DENVER — Lawyers representing a Colorado web designer who was slapped with a gag order in July that forced her to celebrate causes she believes are wrong filed a petition to appeal the case in the U.S. Supreme Court on Friday.
Lorie Smith, the founder of 303 Creative, lost a 2-1 ruling in the U.S. Court of Appeals for the 10th Circuit which mandated that she create custom graphics and websites for LGBT customers despite messages that contradict her religious convictions.
“This case involves quintessential free speech and artistic freedom, which the 10th Circuit astonishingly and dangerously cast aside here,” Kristen Waggoner, the general counsel for the First Amendment legal foundation Alliance Defending Freedom, which has taken on Smith’s case, said in a press call with reporters. “The government shouldn’t weaponize the law to force a web designer to speak messages that violate her beliefs.”
The initial case was launched as a pre-enforcement challenge to Colorado’s Anti-Discrimination Act (CADA), the same law weaponized to go after a Denver-area cake artist for refusal to design a custom cake for a same-sex wedding and, more recently, a gender transition. The law prohibits any business that offers public services from discrimination based on race, religion, gender, or sexual orientation. Smith challenged the law after she received an inquiry for a website for a same-sex wedding but did not respond to the order to avoid violating CADA.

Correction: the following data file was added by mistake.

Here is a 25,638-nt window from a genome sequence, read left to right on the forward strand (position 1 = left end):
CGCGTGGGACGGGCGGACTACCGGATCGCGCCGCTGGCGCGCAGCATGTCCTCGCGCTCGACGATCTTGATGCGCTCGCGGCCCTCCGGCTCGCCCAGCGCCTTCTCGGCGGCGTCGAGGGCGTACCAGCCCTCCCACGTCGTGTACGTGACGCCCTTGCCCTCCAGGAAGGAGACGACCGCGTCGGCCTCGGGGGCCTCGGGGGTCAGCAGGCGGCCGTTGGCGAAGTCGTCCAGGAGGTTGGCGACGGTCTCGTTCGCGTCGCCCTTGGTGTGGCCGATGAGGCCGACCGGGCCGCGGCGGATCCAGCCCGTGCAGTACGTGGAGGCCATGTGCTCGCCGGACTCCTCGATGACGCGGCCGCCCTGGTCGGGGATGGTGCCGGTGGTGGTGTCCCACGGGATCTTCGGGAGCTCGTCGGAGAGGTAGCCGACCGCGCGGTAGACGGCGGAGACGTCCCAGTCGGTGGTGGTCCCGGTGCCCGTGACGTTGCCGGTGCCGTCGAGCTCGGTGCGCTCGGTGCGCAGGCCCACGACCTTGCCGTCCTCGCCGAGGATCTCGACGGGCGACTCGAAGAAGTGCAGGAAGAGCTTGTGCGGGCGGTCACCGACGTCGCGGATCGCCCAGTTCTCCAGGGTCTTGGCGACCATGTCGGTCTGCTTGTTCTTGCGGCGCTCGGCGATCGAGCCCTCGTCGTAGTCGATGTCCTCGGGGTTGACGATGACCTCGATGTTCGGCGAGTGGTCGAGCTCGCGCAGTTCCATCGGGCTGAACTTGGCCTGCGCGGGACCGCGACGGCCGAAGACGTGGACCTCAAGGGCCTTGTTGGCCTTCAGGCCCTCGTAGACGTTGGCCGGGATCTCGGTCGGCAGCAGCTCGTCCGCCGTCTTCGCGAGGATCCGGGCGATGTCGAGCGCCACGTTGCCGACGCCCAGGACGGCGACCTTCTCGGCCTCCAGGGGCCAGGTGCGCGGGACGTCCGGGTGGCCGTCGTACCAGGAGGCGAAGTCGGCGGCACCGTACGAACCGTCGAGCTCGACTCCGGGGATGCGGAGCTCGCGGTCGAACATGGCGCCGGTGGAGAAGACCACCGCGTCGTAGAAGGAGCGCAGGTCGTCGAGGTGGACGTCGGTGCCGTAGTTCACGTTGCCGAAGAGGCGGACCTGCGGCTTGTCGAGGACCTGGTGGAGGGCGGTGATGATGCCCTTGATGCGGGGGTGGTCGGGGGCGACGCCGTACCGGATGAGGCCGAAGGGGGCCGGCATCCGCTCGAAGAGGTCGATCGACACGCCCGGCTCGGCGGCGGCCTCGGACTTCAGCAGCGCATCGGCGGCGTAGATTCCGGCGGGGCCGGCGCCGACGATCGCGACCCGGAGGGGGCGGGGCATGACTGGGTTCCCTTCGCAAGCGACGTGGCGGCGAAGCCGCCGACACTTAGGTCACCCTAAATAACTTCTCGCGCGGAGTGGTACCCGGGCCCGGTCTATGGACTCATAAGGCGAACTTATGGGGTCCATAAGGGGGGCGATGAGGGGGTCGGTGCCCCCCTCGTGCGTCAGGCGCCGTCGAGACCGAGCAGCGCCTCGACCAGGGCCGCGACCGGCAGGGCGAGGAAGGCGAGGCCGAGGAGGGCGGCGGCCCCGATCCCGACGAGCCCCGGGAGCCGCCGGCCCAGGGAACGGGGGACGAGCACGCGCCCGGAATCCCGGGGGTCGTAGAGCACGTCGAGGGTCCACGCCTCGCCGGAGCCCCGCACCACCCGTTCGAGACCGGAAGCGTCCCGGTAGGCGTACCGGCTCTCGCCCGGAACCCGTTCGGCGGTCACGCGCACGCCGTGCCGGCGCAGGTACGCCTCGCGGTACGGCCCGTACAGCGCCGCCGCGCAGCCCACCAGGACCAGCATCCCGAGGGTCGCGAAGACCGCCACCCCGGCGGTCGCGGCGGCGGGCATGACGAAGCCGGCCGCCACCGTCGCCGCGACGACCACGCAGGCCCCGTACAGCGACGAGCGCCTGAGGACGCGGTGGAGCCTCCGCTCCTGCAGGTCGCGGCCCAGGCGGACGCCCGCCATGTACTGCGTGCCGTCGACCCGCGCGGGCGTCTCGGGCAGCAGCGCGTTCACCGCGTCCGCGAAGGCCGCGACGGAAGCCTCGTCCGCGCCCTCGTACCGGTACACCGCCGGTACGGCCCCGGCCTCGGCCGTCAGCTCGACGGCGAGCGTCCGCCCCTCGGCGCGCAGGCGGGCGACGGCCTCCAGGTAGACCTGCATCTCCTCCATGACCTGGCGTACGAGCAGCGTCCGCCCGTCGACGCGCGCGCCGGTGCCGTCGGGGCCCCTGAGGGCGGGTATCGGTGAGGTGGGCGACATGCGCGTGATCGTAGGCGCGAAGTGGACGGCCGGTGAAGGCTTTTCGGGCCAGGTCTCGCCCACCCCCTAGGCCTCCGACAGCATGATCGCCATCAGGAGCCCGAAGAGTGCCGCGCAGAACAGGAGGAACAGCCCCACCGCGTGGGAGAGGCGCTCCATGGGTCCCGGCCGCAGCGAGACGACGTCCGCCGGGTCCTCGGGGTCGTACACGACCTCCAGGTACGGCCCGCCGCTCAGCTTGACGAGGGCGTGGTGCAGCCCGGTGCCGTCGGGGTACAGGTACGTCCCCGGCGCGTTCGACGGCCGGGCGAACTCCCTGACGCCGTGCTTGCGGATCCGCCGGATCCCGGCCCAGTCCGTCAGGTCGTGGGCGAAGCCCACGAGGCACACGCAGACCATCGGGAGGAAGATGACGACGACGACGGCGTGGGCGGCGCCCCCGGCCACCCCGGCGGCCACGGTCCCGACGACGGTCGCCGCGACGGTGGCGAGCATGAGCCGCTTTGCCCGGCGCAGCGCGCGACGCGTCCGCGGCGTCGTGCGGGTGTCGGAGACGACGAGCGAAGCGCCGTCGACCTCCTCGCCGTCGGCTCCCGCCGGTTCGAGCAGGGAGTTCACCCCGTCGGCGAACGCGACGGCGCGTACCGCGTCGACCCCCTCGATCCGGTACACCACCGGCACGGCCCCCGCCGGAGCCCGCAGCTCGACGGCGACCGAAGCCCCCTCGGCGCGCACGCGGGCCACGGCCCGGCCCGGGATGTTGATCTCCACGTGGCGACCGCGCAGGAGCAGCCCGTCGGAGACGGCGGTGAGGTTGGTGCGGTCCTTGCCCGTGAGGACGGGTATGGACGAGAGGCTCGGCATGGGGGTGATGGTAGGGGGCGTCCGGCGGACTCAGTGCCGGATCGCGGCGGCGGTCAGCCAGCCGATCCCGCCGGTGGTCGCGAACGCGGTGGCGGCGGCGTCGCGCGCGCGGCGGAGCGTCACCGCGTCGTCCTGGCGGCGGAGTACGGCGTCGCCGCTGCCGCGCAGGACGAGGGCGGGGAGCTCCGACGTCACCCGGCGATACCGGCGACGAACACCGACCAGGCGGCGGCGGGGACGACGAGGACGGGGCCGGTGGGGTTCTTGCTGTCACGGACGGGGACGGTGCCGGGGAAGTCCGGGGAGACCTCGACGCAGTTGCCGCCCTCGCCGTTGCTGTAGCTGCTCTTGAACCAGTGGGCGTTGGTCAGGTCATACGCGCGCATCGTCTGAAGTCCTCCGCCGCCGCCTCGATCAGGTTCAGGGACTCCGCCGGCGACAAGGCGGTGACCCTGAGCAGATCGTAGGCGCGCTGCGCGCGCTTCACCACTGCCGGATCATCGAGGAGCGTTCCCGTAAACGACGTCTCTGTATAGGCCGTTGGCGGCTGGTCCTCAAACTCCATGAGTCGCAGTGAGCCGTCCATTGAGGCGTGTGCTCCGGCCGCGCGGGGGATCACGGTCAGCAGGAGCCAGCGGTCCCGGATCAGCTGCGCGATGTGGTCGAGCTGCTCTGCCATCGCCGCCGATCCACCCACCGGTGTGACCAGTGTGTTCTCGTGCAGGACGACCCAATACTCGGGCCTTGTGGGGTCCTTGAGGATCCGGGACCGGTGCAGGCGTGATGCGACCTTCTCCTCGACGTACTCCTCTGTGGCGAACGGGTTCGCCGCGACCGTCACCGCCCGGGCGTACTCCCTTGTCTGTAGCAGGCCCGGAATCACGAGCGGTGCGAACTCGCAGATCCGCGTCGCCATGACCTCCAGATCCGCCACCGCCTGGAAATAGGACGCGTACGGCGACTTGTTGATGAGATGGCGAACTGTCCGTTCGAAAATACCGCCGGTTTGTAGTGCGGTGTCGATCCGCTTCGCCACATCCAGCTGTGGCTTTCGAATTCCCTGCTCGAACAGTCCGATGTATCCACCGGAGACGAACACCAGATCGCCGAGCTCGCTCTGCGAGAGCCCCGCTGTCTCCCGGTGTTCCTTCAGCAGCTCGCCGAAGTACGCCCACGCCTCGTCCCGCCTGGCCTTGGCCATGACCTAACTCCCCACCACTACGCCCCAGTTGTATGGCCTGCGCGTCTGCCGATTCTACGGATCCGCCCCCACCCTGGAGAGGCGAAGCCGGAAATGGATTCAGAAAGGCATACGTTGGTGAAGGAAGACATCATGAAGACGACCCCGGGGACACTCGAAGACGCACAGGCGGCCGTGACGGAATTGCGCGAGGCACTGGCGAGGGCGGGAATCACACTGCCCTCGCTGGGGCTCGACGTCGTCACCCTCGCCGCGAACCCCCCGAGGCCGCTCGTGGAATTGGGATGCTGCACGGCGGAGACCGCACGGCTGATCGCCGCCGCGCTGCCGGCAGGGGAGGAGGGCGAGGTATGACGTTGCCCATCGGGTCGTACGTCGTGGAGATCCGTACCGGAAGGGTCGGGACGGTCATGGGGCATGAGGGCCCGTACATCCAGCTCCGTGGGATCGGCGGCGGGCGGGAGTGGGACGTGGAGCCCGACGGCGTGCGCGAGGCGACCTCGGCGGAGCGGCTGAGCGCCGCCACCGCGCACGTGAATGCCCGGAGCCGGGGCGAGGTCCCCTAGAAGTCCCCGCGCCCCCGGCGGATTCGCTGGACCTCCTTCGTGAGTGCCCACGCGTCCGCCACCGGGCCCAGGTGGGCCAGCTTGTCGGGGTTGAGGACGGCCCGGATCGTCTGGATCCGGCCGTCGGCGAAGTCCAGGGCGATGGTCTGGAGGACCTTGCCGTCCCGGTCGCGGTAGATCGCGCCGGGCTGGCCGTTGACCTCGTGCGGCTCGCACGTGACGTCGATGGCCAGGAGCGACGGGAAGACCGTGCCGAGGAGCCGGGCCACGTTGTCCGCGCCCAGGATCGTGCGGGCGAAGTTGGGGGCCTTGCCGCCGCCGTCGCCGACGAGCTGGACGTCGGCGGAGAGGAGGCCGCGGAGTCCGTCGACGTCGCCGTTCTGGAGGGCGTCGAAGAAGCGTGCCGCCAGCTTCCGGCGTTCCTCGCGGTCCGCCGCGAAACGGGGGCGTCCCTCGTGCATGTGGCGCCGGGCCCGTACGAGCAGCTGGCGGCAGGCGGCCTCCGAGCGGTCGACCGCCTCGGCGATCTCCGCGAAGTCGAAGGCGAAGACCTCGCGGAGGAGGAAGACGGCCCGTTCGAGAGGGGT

The 10th Circuit rejected Smith’s case against CADA, writing that the law “permissibly compels [Lorie Smith’s] speech,” and concluded, “a faith that enriches society in one way might also damage society in [an]other.” Smith was also reprimanded with a gag order that keeps her from placing a note on her page about what sites would be consistent with her convictions.
“I have clients ranging from individuals to small business owners to nonprofit agencies. I have served and continue to serve all people, including those who identify LGBT,” Smith explained to reporters on Friday. “I simply object to being forced to pour my heart, my imagination, and talents into messages that violate my conscience.”
Waggoner said the legal team was optimistic that the Supreme Court would take up Smith’s case, arguing that the 10th Circuit’s decision was broad.
“I would be surprised if not all nine justice are deeply concerned about it,” said Waggoner, who went on to highlight the court’s prior rulings in defense of Masterpiece Cake Shop owner Jack Phillips.
In 2012, Phillips began to make headlines when he declined a request from a gay couple to design their custom wedding cake. At the time, Phillips offered a wide variety of other products, but rather than pick from the assorted goods or seek another cake shop, the engaged couple filed a complaint with the Colorado Civil Rights Commission.
The case cloaked in the moral righteousness of LGBT rights provoked harassment campaigns and death threats against Phillips, along with nearly 40 percent of his income and a decade of litigation as new complaints were filed inspired by the 2012 lawsuit.
In June, Phillips was fined $500 for refusal to design a cake celebrating gender dysphoria.